September 2019
Volume 19, Issue 10
Open Access
Vision Sciences Society Annual Meeting Abstract  |   September 2019
Spatial schemata determine cortical representations of the environment
Author Affiliations & Notes
  • Daniel Kaiser
    Freie Universität Berlin
  • Jacopo Turini
    Goethe-Universität Frankfurt
  • Radoslaw M Cichy
    Freie Universität Berlin
    Berlin School of Mind and Brain
    Bernstein Center for Computational Neuroscience Berlin
Journal of Vision September 2019, Vol.19, 250a. doi:https://doi.org/10.1167/19.10.250a
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      Daniel Kaiser, Jacopo Turini, Radoslaw M Cichy; Spatial schemata determine cortical representations of the environment. Journal of Vision 2019;19(10):250a. doi: https://doi.org/10.1167/19.10.250a.

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      © ARVO (1962-2015); The Authors (2016-present)

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Abstract

For understanding complex natural environments, the brain must efficiently extract information from a rich, ongoing stream of sensory input. Here we characterize how spatial schemata (i.e., our knowledge about the structure of the world) help the visual system to make sense of these inputs. Specifically, we elucidate how schemata contribute to rapidly emerging perceptual representations of the environment. In separate EEG and fMRI experiments, we showed participants fragments of natural scene images, presented at central fixation, while they performed an orthogonal categorization task. Using multivariate analyses, we then investigated where and when neural representations of these fragments were explained by their position within the scene. We observed a sorting of incoming information according to its place in the schema in scene-selective occipital cortex and within the first 200ms of vision. This neural sorting operates flexibly across visual features (as measured by a deep neural network model) and different types of environments (indoor and outdoor scenes). This flexibility highlights the mechanism’s ability to efficiently organize incoming information under dynamic real-world conditions. The resulting organization allows for rapid inferences about the current scene context and its behavioral affordances and can thereby support efficient real-life behaviors.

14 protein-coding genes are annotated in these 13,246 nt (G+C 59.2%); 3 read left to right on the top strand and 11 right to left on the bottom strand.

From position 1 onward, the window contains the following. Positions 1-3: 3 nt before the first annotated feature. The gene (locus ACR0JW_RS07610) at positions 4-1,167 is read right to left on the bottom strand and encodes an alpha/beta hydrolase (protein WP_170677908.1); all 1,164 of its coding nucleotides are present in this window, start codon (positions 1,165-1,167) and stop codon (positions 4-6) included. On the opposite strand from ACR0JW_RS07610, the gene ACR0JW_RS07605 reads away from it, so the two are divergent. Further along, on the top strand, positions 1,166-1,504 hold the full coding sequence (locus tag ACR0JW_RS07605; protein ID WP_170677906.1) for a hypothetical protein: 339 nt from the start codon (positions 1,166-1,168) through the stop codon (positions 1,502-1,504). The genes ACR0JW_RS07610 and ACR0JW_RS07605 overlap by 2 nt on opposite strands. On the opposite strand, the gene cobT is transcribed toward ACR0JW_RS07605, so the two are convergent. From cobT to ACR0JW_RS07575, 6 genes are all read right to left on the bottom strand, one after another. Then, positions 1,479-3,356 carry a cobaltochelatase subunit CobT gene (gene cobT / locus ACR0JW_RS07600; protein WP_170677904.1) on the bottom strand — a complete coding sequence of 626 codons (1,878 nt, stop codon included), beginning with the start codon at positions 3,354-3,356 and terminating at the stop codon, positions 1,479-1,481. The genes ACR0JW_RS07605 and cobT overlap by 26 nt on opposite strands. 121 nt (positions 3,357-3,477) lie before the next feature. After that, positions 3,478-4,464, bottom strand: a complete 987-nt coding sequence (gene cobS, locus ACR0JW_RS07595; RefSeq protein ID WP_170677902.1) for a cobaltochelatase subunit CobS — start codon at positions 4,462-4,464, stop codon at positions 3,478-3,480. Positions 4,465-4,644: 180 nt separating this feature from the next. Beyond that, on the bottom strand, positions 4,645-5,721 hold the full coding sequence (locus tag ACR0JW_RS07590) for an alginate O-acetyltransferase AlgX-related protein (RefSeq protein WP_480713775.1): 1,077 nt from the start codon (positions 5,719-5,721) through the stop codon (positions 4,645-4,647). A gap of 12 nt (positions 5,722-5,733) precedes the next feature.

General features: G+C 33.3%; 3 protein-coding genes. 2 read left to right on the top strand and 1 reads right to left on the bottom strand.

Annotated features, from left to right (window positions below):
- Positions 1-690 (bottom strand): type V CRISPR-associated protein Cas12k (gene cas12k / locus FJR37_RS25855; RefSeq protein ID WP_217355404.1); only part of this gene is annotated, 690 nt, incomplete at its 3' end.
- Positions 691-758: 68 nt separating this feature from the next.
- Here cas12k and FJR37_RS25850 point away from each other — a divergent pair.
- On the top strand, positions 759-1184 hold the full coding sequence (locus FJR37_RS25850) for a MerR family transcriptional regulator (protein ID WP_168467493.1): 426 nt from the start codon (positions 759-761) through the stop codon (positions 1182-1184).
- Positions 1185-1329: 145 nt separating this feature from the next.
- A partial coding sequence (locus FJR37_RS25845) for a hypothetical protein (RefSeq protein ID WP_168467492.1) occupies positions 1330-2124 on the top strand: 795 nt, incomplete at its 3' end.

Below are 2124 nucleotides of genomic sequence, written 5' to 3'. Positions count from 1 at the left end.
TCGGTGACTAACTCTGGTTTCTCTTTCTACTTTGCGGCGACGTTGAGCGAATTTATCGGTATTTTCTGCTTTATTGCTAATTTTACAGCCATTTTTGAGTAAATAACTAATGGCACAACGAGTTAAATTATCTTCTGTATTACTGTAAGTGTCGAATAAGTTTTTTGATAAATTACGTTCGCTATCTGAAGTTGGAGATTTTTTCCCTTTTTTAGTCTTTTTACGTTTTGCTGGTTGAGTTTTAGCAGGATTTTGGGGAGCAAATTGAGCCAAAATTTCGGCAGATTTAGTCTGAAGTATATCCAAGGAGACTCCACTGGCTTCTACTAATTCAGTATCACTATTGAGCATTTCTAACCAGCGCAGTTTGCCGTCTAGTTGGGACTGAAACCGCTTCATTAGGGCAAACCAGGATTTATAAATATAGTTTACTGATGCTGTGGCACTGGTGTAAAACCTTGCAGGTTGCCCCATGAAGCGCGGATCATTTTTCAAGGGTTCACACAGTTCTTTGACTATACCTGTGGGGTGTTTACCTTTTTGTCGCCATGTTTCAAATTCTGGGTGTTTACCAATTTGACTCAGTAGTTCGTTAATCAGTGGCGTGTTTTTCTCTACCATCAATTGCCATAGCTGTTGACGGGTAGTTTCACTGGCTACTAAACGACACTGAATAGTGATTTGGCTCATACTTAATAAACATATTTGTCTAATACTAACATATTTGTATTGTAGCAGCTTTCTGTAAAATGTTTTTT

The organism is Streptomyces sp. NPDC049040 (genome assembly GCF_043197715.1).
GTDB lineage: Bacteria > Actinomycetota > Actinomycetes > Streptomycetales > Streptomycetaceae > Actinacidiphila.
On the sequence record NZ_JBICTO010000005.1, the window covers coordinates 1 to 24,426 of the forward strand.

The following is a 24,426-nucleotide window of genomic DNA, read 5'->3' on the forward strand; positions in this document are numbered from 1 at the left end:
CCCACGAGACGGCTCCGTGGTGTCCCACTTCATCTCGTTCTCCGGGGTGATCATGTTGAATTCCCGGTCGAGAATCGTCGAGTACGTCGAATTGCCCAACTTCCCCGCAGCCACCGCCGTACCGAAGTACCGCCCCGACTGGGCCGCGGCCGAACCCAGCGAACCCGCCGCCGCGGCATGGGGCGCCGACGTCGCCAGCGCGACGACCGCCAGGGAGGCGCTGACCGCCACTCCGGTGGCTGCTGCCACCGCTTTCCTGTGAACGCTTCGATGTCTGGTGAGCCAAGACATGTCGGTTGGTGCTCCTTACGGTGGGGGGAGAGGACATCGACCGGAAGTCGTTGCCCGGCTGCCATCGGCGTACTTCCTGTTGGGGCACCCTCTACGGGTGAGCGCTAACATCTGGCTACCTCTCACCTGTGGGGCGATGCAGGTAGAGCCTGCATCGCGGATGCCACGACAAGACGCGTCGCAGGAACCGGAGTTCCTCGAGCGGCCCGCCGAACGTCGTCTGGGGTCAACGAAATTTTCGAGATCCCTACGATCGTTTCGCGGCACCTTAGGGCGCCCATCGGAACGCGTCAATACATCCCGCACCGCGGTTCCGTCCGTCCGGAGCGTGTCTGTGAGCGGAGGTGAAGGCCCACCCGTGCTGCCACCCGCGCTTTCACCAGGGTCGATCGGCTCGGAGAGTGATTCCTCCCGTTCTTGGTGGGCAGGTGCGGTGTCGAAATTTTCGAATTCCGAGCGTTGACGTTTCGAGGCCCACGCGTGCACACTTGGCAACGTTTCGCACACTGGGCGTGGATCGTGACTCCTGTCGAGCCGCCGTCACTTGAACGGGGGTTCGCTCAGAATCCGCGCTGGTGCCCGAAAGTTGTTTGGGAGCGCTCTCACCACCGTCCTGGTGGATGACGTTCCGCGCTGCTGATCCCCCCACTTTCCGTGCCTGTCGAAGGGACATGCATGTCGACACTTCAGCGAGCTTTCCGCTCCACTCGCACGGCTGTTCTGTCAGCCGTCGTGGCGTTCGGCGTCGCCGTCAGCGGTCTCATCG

Acknowledgement: The research was supported by DFG grants awarded to D.K. (KA4683/2-1) and R.M.C. (CI241/1-1). 
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